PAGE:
Minister of Agriculture, Forestry and Fisheries Dith Tina expressed his admiration for this year’s fishing season haul, which has seen fishermen catching up to three tonnes of fish in less than an hour, something he credits to the government’s efforts at preventing illegal fishing and ending wetlands encroachment that was destroying the spawning grounds for the fish.

Tina was inspecting batches of fish caught by “dai” – or stationary bag nets – which are now being processed into prahok, by people in Tapov village of Koh Chen commune and Sangvar village in Kampong Luong commune of Ponhea Leu district in Kandal province on the morning of December 31.

“I believe our wild fish will be born in greater numbers and grow larger if we continue to maintain forest habitat for fish in flooded forests and wet lands and allocate adequate fishing seasons to give fish time to grow and reproduce. Balancing conservation and fisheries production is the key to sustainability,” he said.

On the evening of December 31, Tina took to Facebook urging all fishermen to continue to abide by the fisheries laws in order to preserve this natural resource for generations to come and to help law enforcement officials to properly enforce the law by reporting fisheries crimes so that the perpetrators will face severe punishment.

He explained that fisheries officials can employ a law enforcement strategy wherein they do not need to catch the perpetrators directly in the act of fishing illegally, rather they only need to gather enough evidence that the activities were ongoing in order to charge them for it. As long as there is evidence to identify them, the arrests can be made at any time.

Heng Sophearith, director of the Fisheries Administration’s (FiA) Kandal cantonment, said on January 1 that while inspecting the prahok fishing and processing activity now taking place in Ponhea Leu district of Kandal province, Tina instructed and encouraged fisheries officers and police to work together to crack down on fishing offences during the closed season as well as the open season.

He added that, at the same time, the minister also encouraged people on the border of Kandal province to buy fish to make prahok and “pha’ak” – another fermented-fish product, containing sticky rice – in accordance with the habits of the Cambodian people since ancient times.

Tina also recommended that the people who make prahok and pha’ak from dai fish compete with each other, saying that he will give out prizes at the end of the season.

Sophearith also stated that the bountiful fish catch this year was also due to the strict order issued by Prime Minister Hun Sen to crack down on fisheries crimes in the Tonle Sap Lake area of Cambodia.

He added that the number of fish is also impacted by natural factors and this year the weather was favourable, with rain from the beginning of the year and the water levels of the Mekong River high enough.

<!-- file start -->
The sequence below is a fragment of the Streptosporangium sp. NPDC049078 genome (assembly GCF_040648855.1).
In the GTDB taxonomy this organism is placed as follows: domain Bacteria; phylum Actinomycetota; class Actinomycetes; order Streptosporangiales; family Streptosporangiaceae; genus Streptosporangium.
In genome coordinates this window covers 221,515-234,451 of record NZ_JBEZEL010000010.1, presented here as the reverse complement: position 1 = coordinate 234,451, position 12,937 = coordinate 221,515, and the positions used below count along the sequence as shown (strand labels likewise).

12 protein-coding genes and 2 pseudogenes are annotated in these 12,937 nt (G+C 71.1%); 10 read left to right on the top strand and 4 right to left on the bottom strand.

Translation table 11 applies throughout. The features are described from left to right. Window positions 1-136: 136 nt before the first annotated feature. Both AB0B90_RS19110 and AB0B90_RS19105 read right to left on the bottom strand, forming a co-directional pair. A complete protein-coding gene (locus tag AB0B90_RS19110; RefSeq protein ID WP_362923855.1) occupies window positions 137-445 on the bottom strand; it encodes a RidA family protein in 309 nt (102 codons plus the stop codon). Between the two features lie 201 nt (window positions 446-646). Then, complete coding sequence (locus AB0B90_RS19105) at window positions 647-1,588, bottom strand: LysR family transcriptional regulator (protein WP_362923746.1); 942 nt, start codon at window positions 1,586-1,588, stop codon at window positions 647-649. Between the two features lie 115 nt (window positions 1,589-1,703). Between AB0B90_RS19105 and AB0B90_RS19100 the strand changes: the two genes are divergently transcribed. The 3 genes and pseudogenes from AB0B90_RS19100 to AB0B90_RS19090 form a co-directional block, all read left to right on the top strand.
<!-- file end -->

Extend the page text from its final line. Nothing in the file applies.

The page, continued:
“This year, the fishermen are happy. All we see are happy faces . . . Samdech [Hun Sen] cares about feeding the people and encouraging the fisheries,” he said.

The director of the cantonment claimed that fisheries officials have been cracking down on illegal fishing on a regular basis, regardless of whether the season is closed or open.

He said that when receiving information that there is a crime related to fishing with illegal fishing equipment, the specialised force will crack down on them and confiscate and destroy their equipment and punish them according to the law right away.

“As long as the perpetrators use illegal fishing equipment, we will confiscate it and punish them according to the fisheries law and make them know that these activities will be bad for them in the future because they destroy spawning habitat. So, if they violate the fisheries law, it is like they have climbed a tree and are sitting on its branch as they saw through it,” he said.

Sophearith said, however, that law enforcement also has some blind spots and areas of poor enforcement at some fishing sites due to the large area the fishing grounds cover, but he pledged that they would keep working to protect all of the fisheries no matter what.

Lim Thida, a resident of Takeo province who makes prahok to sell each year, said that every season she and her fellow villagers buy their fish at Kilometre 9 area in the capital’s Russey Keo district. She said she expects to be able to make one tonne of prahok this year due to the abundant supply of fish.

“The first day I bought a kilogramme for 3,000 riel and a few days later the price dropped slightly to 2,800 riel. This year’s fishing catch is richer and better than last year’s,” she said.

Long Sokny, 58, said she was happy to see that this year’s fishing catch was big because it made the price more reasonable.

“Every year, I make about 400 to 500kg of prahok to sell and to eat and share with my siblings and when the dai fish are back in big numbers like this year, they call out to us to come and follow tradition,” she said, adding that this year the prahok fish cost between 2,500 to 3,000 riel, though the price tends to vary some from day to day.